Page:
By Marivir Montebon
Apple Green Creature. The delightful parrot stood out among the rest of the creatures on 66th Street near Lincoln Center. Her caregiver-parent-friend who wore the same apple green color as the parrot was an equally delightful person too. I had to stop for a conversation.
I said, hello, your pet is so beautiful. She smiles, and we introduce ourselves. The parrot waves his leg to me to say hi. They live on the east side, but is taking a stroll to west that beautiful spring day. I say I write and take pictures. So if it is all right? She says, surely. And click, click, click for the model of the day.
Apple Green is 25 years old, and has been a gift to her by a friend when he was a young bird from the wilderness. He eats fruits and greets everyone he meets.
The little girl wants to say hi to the parrot too. And another conversation ensues.
I left them. My day started brightly, but oh my, I couldn’t remember their names.
Subway Poetry. On the train to UWS, here’s this teenage boy who boarded my car and begun to pace back and forth, sharing his poem with mostly cold, weary commuters. He had a heavily African accent that I could not understand the entire poetry. But what I was certain was…he lived on the streets while his mom had to seek ways to support him and his siblings. He ends his poem with a hopeful heart. He spoke eloquently…among the very few of those I admire who ‘performed’ their talents on the train.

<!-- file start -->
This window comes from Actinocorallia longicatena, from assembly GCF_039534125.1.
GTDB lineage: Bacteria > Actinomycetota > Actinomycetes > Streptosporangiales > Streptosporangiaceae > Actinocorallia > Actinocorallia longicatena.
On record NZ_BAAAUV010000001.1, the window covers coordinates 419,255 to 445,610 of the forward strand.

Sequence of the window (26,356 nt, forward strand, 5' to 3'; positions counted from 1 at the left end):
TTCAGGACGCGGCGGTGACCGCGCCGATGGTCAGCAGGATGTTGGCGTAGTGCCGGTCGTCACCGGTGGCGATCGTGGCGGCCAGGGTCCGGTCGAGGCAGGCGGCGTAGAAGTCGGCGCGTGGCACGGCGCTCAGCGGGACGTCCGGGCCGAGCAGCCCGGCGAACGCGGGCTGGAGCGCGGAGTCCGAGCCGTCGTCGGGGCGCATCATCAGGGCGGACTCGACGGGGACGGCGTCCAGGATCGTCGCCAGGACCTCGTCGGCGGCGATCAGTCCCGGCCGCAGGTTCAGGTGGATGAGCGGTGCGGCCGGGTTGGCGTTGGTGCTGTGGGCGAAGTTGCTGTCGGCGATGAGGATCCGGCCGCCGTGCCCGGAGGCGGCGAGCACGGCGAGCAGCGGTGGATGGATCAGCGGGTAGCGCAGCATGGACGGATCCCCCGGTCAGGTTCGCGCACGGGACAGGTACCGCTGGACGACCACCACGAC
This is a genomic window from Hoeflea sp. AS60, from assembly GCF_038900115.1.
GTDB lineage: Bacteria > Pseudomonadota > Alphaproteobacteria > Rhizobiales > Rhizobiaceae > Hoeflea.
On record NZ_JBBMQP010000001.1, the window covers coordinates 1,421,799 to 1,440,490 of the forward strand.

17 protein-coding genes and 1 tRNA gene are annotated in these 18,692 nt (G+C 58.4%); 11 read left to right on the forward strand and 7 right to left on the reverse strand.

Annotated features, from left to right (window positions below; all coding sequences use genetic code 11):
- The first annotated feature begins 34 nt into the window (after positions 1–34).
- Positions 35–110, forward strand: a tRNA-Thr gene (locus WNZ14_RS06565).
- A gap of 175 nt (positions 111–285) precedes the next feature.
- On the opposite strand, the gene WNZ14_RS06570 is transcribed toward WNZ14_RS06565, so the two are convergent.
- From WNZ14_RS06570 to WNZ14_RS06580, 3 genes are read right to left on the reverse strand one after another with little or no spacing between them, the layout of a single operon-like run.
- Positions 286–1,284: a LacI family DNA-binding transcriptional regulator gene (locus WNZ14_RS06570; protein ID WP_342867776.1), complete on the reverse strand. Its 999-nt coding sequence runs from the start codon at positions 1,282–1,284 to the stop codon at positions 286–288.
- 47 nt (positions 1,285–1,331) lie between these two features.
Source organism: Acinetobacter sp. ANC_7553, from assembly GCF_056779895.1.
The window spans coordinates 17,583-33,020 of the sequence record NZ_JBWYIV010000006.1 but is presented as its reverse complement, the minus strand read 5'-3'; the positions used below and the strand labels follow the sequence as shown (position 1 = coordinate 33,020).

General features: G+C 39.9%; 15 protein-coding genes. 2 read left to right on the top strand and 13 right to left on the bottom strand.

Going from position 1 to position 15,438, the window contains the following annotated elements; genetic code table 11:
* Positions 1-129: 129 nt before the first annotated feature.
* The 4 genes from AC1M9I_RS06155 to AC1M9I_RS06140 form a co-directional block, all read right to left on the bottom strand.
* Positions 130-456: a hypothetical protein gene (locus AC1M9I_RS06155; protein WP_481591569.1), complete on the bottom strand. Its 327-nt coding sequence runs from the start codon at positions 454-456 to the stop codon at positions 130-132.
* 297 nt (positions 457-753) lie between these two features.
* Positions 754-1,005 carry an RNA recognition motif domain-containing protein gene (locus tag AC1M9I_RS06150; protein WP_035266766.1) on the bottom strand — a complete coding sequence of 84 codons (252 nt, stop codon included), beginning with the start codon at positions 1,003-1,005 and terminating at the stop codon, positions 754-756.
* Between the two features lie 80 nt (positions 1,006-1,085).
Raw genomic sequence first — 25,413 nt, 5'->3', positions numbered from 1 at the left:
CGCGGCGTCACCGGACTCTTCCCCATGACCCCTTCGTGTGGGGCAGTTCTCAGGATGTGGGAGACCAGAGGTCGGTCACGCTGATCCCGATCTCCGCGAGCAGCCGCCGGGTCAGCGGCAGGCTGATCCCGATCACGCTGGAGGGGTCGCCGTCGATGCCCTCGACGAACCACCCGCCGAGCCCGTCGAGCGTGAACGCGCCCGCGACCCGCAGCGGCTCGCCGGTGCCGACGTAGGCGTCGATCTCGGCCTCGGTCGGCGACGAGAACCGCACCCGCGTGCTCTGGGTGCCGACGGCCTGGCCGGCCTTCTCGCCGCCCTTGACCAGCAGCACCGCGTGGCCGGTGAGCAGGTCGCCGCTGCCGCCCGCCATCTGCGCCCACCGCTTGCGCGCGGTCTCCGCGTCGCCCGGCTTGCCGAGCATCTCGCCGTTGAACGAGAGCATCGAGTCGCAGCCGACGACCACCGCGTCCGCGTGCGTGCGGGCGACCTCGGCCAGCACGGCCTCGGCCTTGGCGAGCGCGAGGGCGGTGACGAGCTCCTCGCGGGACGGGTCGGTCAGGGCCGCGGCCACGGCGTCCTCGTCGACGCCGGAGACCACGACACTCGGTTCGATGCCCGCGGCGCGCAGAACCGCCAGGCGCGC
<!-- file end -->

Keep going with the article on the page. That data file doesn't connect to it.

The first person to hand him a dollar was a white elderly woman who was closing her eyes during the entire subway ride. Then the younger commuters gave him singles too. I think he got $8 from 8 people. That’s a lot, people aren’t so generous on the train.
Then this black elderly woman called him and asked him to sit down beside her. With a loud voice we all could hear, she said, I admire your poem. Education will bail you out and try to go to school. She gave him a bigger amount the usual singles people give.
I stood up and gave him a single too, and said, you will make a good poet. He said thank you and disembarked on the same station that I did. Then I lost sight of him in the crowd.
Angelic Voices. I was heading towards 5th Avenue, cutting through the 7th Avenue and Avenue of the Americas when I heard very unusually sweet voices that definitely didn’t belong to the bustle of the city. I looked up to my left side, these were four men singing, so softly but powerfully beautiful. It was a way for a posh barber salon to entice people to go inside and get a trim. The manager, I suppose, stood by the glass window and waved his hand to me. I waved back.
I watched and listened for some more minutes. And took pictures too. I can’t help but stop for the amazing.